As Patriot League play begins, both teams will play every other conference member once before the playoffs begin in May. 

“Conference is a whole new start,” Morton says. “The clock restarts.”

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Bu Advances To Patriot League Semifinals

It’s on to Patriot League Semifinals for Men’s Basketball Terriers will face Bucknell Sunday in Pennsylvania

The BU men’s basketball team began the 2023-18 season in shambles: Kyle Foreman (CAS’19) and walk-on Brandon Johnson had left the team, and although the late addition of Andrew Petcash (CAS’21) filled out the 13-man roster, losing a starting point guard is tough for any team to overcome.

After playing in just two games, guards Cheddi Mosely (CGS’16, SHA’18) and Destin Barnes (CGS’18) lost the rest of the season—Mosely with a knee and Barnes with a shoulder injury. And Nick Havener (COM’17,’19) ended up with a labral tear to his right shoulder after playing Harvard in the last nonconference game of the season, which dogged him until season’s end.

So it was no surprise that the Terriers got off to a slow start: a 4-7 record in nonconference play. But along the way, they were building a positive team culture that would stand them in good stead by the time conference play began.

“This is easily the most enjoyable season I’ve had—the best team I’ve coached in terms of them being a true team and trying to play the right way,” Jones says. “I got no attitude, no drama, just guys out here trying to play the right way.”

It’s a season that saw underclassmen step up. Tyler Scanlon (CAS’20), Javante McCoy (CGS’19), who had 21 points in the quarterfinal win over Lehigh, and Walter Whyte (CGS’19) demonstrated strong play as starters, combining for 31.6 points per game and leading the team in 3-point percentage. The talented freshman class lived up to its hype and the sophomore class only got better. But if asked to select one player who’s stood out all season, Max Mahoney (Questrom’20) would have to be the hands-down choice.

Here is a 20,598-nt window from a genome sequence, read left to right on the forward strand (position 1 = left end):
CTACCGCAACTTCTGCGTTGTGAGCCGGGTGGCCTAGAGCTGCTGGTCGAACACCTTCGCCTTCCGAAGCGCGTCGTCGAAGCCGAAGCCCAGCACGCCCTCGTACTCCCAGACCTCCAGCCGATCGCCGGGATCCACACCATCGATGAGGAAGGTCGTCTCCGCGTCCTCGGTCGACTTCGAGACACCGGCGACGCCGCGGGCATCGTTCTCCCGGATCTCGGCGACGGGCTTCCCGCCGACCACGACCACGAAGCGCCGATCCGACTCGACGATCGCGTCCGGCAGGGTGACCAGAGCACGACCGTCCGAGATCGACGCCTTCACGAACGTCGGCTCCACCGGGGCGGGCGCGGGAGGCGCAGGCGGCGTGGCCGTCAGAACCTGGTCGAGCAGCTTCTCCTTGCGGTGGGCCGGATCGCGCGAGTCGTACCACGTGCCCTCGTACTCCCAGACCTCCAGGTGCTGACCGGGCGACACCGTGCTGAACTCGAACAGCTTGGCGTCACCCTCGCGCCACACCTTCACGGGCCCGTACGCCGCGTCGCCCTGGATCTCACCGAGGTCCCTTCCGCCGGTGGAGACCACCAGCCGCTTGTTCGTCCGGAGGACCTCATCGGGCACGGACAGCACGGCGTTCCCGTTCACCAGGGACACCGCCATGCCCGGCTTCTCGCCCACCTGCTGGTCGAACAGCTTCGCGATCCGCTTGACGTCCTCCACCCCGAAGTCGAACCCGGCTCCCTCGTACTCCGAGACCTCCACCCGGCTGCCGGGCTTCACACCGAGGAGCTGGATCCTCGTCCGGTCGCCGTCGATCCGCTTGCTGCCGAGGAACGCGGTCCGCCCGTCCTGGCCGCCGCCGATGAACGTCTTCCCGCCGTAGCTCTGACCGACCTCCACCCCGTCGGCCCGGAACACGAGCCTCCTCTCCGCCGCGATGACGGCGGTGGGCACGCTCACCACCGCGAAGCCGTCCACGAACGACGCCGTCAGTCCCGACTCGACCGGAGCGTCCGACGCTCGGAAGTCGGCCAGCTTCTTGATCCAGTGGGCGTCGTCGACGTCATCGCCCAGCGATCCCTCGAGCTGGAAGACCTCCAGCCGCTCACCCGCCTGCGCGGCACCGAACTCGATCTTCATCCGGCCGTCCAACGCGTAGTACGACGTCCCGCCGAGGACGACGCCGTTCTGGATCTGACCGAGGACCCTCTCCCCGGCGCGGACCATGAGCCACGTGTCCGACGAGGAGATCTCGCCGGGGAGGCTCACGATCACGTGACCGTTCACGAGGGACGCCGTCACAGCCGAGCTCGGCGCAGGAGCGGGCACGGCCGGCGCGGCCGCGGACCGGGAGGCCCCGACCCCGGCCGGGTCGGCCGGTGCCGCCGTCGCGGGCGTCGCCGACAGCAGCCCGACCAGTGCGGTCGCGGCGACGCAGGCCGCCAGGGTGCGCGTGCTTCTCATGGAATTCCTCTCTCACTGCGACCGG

Mahoney points to recent graduate Justin Alston (CGS’14, SHA’16, MET’17) as his inspiration. “Justin was somebody I looked up to,” he says. “We were always in the gym together, working out, going at each other every day at practice. And then when he left, there was a role to fill, so I tried to step up and do it myself.”

Led by fifth-year guard Cedric Hankerson (Questrom’16, MET’18), the Terriers began conference play with a 7-2 record. But Hankerson was hurt in a January win over Navy, forcing him to be out of play for three weeks. His absence, along with Whyte, who had to sit out four games with an injured leg, sent the Terriers into a skid. After losing their first five games last month, the team wound up as fifth seed.

Players consider that losing streak a defining moment that forced them to begin relying more on one another for success.

“We’ve just shown that we could beat any team when we play together,” McCoy says. “We’ve also shown that we can lose to anybody. It’s a real eye-opener that we need to stay on top of things, and we can’t take games for granted. We need to play together.”

“It was definitely a reality check and a wake-up call for all of us,” says Eric Johnson (COM’17, MET’18). “Hopefully, we’ll be strong enough to endure in the tournament.

A turning point came when Whyte returned to the court on February 21 for the final two regular season games—both wins for BU. Now, with a healthy roster, players feel good about their shot at a conference title.

“I’m excited,” McCoy says. “I know that when we all have each other, and we play together with the right mind-set, we’re unstoppable, so I feel confident.”

The players all agree that after overcoming so many setbacks, a title would would be especially meaningful.

“The coaching staff, they deserve it. My fellow seniors, we deserve it,” Johnson says. “We’ve put in a lot of work, so to see that come together and win the Patriot League would mean the world.”

Jonathan Chang can be reached at [email protected].

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Women’s Lacrosse Looks To Rebound From Recent Slide

Women’s Lacrosse Looks to Rebound from Recent Slide Terriers seek more consistency on the field

Sofia Robins (SED’16) (right) has been a force with ground balls, leading the team with 13 on the season. Photo by Jackie Ricciardi